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other pieces of the puzzle fell into place. There, burned into the fireplace mantle, were pyro- graphic designs similar to those on the front door. In the dining room, in a nook, was a freestand- ing sideboard that had been built for the house. It, too, had Art


Deco designs burned into the wood surface. Marlene even had the original dining room table, which was in the Monterey style. Here was a house that had been designed down to the furniture, and it incorporated Art Deco, Mis- sion Revival and Spanish Colonial elements. It wasn’t quite like stepping into King Tut’s tomb, but it was a well-preserved vision of what late 1920s design looked


What does it all mean? The designs burned into Art Deco doors in San Diego in the


late 1920s and early 1930s may just be fanciful amalgamations of ancient symbols and Prohibition Era design motifs. Or they may actually mean something. Some possibilities: Around the window, or “speakeasy,” is usually a variation on


the Primordial Hill, a stepped pyramid shape that can be found in the Pharaohs’ tombs. (No two doors are exactly alike.) The Egyptians believed that a hill rose out of the sea of chaos to create dry land. At the bottom of the door, you’ll sometimes find stylized version of the all-seeing eye, also known as the Eye of Horus. It symbolizes healing and protection. But this might also be the “Eye of Providence,” which can be found on the dollar bill, and the back of the U.S. seal, and in the secret symbols of the freemasons (and they, of course, aren’t talking about what anything means). Both sides of the door are framed by a spiral that resem-


bles the spiral atop Horus’s headdress. (Horus is the leading Egyptian deity.) This spiral also resembles the hieroglyphic for home, although it is more angular in form. In a number of other cultures, such as the Viking, the spiral represents a returning journey, which makes sense for a front door. The pyrographic doors use both positive and negative space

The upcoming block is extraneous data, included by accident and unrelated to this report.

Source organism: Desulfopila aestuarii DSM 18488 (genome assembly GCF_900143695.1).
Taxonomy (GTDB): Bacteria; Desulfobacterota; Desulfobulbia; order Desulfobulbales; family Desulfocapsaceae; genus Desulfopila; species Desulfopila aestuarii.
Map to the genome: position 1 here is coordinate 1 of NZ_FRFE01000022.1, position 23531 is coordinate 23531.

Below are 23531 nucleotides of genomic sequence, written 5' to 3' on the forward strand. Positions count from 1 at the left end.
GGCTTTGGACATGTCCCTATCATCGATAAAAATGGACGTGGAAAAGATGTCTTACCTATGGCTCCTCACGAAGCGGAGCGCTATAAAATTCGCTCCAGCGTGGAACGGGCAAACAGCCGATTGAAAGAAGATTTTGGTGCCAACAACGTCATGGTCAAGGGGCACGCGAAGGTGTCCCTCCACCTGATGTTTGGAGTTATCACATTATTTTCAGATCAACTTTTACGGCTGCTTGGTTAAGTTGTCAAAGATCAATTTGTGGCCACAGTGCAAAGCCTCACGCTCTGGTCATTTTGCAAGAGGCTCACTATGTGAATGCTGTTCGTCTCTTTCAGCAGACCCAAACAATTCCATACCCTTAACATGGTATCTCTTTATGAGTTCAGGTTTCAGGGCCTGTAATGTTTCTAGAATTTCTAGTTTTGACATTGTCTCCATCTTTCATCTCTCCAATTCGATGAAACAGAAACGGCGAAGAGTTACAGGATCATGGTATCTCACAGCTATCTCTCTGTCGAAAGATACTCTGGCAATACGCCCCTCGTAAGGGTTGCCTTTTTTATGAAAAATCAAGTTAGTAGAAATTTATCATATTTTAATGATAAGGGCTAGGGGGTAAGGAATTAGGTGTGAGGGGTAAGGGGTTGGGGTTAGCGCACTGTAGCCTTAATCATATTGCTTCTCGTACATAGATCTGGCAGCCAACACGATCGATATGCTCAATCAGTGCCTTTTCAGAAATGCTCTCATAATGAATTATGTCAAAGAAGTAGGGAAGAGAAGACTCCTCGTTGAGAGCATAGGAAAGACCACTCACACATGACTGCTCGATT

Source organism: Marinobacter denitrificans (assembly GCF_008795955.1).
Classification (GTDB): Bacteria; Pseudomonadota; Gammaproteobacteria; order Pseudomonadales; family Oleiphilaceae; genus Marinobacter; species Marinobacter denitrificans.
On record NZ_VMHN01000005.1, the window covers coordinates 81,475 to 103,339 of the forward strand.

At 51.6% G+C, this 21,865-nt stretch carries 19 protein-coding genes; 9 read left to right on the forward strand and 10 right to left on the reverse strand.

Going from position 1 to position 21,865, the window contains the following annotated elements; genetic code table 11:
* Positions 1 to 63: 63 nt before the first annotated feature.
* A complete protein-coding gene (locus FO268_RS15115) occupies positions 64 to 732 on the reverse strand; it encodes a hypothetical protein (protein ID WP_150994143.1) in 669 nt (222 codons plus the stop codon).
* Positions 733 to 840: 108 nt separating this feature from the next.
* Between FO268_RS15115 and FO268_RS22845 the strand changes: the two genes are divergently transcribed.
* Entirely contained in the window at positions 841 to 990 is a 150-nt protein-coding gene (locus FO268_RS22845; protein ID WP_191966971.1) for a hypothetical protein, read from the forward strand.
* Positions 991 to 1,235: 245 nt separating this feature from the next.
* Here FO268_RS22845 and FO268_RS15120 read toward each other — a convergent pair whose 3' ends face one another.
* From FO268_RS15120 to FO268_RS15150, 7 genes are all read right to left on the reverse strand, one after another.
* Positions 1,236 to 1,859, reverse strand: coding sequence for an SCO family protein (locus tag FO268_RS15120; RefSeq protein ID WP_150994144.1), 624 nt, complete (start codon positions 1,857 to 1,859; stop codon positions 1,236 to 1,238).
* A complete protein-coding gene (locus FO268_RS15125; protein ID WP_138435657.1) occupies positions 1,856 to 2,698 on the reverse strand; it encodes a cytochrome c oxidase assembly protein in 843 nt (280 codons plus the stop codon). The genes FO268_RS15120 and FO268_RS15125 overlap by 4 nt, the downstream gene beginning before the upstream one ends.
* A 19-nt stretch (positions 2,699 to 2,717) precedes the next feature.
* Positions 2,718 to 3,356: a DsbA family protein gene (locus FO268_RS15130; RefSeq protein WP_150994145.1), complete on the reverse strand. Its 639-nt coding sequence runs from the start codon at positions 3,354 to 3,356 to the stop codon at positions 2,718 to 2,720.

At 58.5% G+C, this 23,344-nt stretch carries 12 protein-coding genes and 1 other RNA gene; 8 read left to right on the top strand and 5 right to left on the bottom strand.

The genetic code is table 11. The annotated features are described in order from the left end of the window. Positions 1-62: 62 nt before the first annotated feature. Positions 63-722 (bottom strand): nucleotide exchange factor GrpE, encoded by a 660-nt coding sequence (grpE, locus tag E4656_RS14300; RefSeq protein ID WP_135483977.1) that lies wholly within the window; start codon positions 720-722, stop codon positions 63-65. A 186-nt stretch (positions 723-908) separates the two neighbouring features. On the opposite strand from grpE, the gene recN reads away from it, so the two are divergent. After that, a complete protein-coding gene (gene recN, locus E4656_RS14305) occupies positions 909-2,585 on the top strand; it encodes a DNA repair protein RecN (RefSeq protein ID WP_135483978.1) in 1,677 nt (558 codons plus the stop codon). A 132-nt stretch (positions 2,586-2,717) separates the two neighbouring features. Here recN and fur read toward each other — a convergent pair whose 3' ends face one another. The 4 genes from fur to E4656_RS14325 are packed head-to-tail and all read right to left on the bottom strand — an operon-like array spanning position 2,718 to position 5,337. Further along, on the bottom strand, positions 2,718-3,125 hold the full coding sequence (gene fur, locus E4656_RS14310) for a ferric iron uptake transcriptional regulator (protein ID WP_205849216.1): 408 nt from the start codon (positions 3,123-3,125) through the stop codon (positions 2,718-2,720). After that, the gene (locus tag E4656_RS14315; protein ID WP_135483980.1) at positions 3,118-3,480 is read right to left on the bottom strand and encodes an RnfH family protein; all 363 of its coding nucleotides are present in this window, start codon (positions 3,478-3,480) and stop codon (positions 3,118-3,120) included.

to create designs, so some of the symbols are rather hard to make out. It helps if you look away, squint, take a belt of bootleg liquor, then take another look. Do this enough times and you’ll see the quatrefoil, a medieval design motif, and the fleur-de-lis, or French lily, which represented the holy number three during the 12th century, and today is the symbol for the Boy Scouts. Maybe our mysterious door-maker was an Eagle Scout—and an Egyptologist! If so, he should have earned a merit badge for making pretty things with fire.


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like. It just goes to show you how some influences that we wouldn’t necessarily think belong together actually do. Quite nicely, in fact. As for Marlene’s door, it was too weathered to save the designs, which were fading due to expanding and shrinking of the wood from exposure to moisture, sunlight and oxygen. When the veneer itself is in sufficiently good shape, not


San Diego Uptown News | March 4-17, 2011


cracked, peeling, or falling off, the pyrographic designs can be enhanced or even recreated with stain. The other option, to re- veneer the door and recreate the designs as they were originally done is, well, difficult, since we don’t know how they were originally done. This may be one mystery lost to time. But then again, that’s what they thought about King Tut.u


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